Sunday’s Reflection: Preachers try to explain this Gospel by saying that Jesus convinced the people to share their food with each other. Their open-heartedness and mutuality were the true miracles. This is a fine lesson, but there is something deeper here – the power of the “Bread of Life” in the face of overwhelmingly hopeless circumstances. Let’s briefly explore what this text might teach us about Christian hope, as well as the notion of testing (v6) and finally the move to make Jesus king (v15).
We note that John evokes the memory of the Exodus by setting this story in the wilderness near the time of the Passover festival. Those sacred events from Israel’s past were also apparently hopeless situations overcome by the creative, surprising power of God. Ronald Rolheiser observes, “What do we need to understand about the loaves? We need to understand that we are with the bread of life, everything we need to feed the world we already have…We have the resources already; though on the surface those resources will always look over-matched, hopeless, dwarfed, nonsensical, wishful thinking. On the surface, invariably, we will look…not up to the task of …feeding a hungry, greedy world.” Hope is trust that God, with our cooperation, will find a way.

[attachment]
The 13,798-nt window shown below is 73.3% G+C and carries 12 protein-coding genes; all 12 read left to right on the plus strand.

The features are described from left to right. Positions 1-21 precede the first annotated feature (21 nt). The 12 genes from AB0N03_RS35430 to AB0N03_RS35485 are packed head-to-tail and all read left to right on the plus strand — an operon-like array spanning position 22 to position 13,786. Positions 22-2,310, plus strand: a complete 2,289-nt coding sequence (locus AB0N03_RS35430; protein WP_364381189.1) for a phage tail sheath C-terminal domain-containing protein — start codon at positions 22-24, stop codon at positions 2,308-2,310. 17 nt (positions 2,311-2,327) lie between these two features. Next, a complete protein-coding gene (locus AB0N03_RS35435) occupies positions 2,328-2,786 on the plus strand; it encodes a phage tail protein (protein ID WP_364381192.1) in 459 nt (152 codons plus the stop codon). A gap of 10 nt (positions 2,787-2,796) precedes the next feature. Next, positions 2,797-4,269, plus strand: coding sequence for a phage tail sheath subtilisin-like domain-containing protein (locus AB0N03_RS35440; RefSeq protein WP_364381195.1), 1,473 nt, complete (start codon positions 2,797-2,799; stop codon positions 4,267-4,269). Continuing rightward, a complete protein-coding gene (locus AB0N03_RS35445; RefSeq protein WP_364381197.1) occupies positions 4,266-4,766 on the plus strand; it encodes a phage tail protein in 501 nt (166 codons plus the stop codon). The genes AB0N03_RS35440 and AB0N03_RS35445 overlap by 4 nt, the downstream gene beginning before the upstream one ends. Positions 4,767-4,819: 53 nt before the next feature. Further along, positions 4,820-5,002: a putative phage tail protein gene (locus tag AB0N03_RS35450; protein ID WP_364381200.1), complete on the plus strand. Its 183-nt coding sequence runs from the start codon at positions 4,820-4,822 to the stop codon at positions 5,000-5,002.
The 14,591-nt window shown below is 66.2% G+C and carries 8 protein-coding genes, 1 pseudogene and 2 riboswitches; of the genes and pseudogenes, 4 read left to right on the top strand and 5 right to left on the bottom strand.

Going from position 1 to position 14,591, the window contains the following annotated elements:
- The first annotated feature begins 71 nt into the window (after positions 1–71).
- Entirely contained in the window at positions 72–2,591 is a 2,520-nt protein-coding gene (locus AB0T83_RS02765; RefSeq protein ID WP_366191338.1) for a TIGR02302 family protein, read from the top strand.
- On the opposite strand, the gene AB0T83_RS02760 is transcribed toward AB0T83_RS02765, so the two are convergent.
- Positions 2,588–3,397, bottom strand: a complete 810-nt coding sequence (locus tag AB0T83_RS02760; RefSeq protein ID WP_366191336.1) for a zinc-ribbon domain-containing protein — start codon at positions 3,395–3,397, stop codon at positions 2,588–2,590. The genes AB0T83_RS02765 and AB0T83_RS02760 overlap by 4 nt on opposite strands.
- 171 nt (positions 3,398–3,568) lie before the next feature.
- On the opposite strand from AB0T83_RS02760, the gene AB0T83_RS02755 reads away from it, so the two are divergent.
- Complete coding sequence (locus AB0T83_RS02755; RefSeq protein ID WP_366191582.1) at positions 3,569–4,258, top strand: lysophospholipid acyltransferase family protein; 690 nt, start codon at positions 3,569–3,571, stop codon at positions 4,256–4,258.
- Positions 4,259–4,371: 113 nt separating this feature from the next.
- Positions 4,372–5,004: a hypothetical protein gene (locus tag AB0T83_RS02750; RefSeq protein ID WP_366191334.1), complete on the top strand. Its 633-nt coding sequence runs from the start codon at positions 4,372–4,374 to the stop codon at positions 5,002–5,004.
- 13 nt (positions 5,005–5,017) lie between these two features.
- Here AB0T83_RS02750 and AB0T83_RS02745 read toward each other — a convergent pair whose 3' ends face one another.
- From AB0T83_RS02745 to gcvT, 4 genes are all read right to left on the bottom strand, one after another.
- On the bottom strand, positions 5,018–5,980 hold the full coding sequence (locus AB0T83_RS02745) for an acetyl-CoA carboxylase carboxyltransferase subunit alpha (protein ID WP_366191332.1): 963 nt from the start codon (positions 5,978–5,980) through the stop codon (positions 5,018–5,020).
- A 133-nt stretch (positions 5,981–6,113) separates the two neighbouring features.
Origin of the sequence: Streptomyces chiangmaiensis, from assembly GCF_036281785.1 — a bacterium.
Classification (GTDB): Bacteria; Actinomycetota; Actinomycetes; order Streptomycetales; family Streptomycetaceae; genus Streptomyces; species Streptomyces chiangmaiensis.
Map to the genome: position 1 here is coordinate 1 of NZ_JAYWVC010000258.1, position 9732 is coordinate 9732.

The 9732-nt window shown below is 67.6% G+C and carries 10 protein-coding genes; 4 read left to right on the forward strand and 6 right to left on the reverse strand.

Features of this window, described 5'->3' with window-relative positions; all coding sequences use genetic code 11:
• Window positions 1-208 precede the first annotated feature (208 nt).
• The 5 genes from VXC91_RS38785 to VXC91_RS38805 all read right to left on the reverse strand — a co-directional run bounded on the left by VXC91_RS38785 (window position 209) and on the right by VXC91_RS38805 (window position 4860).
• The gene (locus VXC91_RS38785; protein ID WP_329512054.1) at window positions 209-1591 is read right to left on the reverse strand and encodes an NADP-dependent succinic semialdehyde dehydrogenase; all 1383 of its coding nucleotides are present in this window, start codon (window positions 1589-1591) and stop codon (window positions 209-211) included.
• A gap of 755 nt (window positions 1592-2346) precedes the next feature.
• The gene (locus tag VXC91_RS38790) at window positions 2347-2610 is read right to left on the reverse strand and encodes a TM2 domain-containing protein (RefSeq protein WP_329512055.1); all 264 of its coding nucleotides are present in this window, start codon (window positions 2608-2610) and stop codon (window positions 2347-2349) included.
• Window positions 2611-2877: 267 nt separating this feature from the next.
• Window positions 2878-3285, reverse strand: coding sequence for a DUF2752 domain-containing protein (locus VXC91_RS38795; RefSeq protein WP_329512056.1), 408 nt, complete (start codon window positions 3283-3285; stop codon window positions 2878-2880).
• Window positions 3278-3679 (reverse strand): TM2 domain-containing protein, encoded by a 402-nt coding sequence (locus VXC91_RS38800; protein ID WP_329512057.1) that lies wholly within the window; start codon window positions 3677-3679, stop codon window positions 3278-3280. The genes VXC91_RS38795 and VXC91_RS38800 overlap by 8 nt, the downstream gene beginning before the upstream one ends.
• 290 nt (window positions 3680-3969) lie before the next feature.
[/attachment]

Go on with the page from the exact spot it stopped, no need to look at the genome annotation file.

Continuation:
Where in your life are you being called to exercise the kind of “hope” discussed above? Brian B. Pinter, Sermons that Work
Prayer: O God, the protector of all who trust in you, without whom nothing is strong, nothing is holy: Increase and multiply upon us your mercy; that, with you as our ruler and guide, we may so pass through things temporal, that we lose not the things eternal; through Jesus Christ our Lord, who lives and reigns with you and the Holy Spirit, one God, for ever and ever. Amen.